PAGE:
The Standing Rock Lakota Sioux and other Lakota, Dakota, and Nakota people filed injunctions and lawsuits against the U.S. Army Corps of Engineers and other entities to stop construction. They invoke treaty laws as well as legislation such as the National Historic Preservation Act and have filed documents showing dozens of sacred sites in the pipeline’s path, according to organizers.

At the same time, Jewett said, the action is about something more basic than treaties—the human need for clean water. “We signed a treaty so that our people could live. It hasn’t been held up one bit since gold was found.”

The Great Sioux Nation did not give up the land the pipeline plans to pass through in its 1868 treaty with the United States, noted John Floberg, rector of three Episcopal churches on Standing Rock Indian Reservation. After the discovery of gold sparked a rush to the Black Hills in the 1870s, the Sioux came together to defend themselves from attacks by the U.S. Cavalry, which was protecting the miners, he said.

“It hasn’t been since then that this kind of significant unity has been found not only in the Sioux Nation itself but also among native people from all over North America,” Floberg said.

Members of Floberg’s congregations, who live near the site they are trying to protect, have been involved in the pipeline opposition, joining in the gatherings and bringing food to the camps. The Episcopal diocese made a monetary donation to the tribe for the camp and is a channel for individuals to make donations.

“There’s a broad spectrum of people who are in opposition to this particular pipeline,” Floberg said. “There are some who don’t believe we should be extracting any Bakken crude oil out of the ground.”

Others from his church believe that the U.S. government needs to live up to its treaty obligations, and that did not happen after the Corps of Engineers put the pipeline route across the Missouri River on a fast track. He noted that there was a study of the effects of putting the pipeline north of Bismarck. It was determined that there was too much risk to the city’s water intake, he said. Mean­while, the pipeline would run just north of the water source for the Standing Rock Reservation—which sits in the poorest county in North Dakota and one of the poorest counties in the United States—on land that holds multiple levels of value for them.

“This area has been known to be inhabited by native people, not just Sioux, for hundreds of thousands of years,” Floberg said. “There are sacred sites there, there are burial sites there, there are historical sites there.”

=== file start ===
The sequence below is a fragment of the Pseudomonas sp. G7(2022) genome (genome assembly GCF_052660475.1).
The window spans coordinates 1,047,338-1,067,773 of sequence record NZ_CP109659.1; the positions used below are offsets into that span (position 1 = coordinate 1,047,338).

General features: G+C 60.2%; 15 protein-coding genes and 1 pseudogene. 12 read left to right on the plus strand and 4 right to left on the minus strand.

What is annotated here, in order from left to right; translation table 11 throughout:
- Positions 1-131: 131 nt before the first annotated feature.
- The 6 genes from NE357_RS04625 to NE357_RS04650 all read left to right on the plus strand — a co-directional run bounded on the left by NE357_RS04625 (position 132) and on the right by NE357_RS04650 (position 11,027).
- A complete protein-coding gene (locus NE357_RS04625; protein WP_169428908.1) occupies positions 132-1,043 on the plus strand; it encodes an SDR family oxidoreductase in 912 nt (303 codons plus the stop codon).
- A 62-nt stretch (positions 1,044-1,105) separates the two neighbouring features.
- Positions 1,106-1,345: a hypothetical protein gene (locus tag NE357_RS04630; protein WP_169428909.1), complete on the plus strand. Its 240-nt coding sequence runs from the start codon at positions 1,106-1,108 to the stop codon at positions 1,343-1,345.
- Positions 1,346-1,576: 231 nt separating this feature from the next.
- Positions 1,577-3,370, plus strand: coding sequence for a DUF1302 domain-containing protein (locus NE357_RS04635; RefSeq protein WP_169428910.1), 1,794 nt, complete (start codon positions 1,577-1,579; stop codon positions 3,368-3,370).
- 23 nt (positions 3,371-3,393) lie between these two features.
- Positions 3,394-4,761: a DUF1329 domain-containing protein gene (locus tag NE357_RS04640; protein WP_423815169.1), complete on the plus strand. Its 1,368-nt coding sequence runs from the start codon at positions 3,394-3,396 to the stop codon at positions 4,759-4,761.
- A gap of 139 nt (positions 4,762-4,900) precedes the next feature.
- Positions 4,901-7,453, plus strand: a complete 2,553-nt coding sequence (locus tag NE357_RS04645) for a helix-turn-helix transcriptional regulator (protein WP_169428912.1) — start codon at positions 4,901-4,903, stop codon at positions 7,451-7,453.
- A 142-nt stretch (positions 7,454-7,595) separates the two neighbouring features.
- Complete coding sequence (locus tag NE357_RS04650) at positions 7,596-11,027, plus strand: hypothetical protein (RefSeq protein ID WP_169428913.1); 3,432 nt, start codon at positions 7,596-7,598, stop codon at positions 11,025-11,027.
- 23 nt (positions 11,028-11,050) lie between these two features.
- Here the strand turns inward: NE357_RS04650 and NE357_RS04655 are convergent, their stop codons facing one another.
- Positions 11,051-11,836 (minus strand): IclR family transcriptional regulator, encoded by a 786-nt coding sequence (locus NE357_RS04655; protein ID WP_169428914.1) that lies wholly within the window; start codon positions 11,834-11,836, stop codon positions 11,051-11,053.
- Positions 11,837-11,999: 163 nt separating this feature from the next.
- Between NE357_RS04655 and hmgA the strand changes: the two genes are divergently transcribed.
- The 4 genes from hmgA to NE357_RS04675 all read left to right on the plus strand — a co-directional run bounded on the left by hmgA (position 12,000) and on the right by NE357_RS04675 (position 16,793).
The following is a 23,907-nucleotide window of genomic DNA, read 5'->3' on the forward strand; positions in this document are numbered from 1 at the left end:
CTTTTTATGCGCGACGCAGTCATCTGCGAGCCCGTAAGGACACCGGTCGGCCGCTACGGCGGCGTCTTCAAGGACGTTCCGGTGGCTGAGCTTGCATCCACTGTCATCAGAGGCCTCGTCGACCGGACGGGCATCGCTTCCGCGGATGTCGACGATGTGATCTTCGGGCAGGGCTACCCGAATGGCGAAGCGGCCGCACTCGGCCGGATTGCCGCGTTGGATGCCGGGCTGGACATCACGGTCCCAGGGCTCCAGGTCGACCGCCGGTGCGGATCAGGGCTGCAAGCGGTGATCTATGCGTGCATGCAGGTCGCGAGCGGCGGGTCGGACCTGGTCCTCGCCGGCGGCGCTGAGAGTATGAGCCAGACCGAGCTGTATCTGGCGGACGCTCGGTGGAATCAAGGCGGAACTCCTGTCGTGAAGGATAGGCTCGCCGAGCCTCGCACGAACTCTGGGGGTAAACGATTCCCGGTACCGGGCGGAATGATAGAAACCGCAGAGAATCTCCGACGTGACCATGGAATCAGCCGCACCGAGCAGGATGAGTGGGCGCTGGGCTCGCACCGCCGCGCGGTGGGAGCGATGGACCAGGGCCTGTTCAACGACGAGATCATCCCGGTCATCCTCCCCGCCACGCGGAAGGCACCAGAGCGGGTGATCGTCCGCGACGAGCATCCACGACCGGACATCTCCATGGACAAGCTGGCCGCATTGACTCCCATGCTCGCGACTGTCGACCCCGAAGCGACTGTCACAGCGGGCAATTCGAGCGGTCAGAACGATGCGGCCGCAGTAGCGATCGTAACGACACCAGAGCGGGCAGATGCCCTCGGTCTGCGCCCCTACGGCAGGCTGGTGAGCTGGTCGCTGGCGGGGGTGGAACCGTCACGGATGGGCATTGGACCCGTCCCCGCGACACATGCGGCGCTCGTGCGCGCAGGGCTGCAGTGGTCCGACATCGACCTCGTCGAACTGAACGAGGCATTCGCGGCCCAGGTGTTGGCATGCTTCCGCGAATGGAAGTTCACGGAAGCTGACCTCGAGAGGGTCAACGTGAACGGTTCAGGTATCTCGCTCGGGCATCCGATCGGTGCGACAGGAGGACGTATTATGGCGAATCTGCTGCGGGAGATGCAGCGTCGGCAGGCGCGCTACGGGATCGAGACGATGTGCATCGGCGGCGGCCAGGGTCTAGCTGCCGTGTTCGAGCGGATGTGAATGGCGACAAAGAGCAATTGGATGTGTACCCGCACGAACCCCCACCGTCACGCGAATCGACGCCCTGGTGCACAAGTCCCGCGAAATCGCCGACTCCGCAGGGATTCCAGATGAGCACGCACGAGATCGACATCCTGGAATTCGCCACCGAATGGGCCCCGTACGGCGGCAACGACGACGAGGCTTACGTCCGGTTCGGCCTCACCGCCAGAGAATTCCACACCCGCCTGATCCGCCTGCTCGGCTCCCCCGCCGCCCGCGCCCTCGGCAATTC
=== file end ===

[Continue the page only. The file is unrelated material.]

Any place where the Lakota people held a ceremony is sacred, he said.

“A sweat lodge becomes the center of the universe when people enter it to pray,” Floberg said, akin to how the altar in the Eucharist becomes the throne of God in heaven.

This particular piece of land, which stretches from the Cannonball River north to the Hart River, was also a sanctuary in another way, he said. The three peoples who inhabited it were historical enemies, but they agreed never to shed each other’s blood there.

Among the nations at the site today, there is also a commitment to gather peacefully—weapons are banned among those camping.

Nevertheless, local authorities de­clared a state of emergency in late August and have sent armed officers to the area. Authorities heard there were pipes being loaded, which they assumed were pipe bombs. In fact, they were the sacred pipes used in prayer, Floberg said.

At the site being protected from construction, Floberg read a prayer that specifically speaks of reconciliation, of all being brought in Christ’s embrace.

“In North Dakota, this has turned into a real hotbed for racism to raise its ugly head,” he said. For example, sheriff’s patrols are shadowing school buses going past the site. Floberg imagined children being told that they need protection from the indigenous people protesting. “How do you make that statement to an eight-year-old kid without racism being transmitted to another generation?” —the Christian Century

A version of this article appears in the September 28 print edition under the title “Indigenous people gather to block oil pipeline.”

Celeste Kennel-Shank

Celeste Kennel-Shank, a Century contributing editor, is author of What You Sow Is a Bare Seed: A Countercultural Christian Community during Five Decades of Change.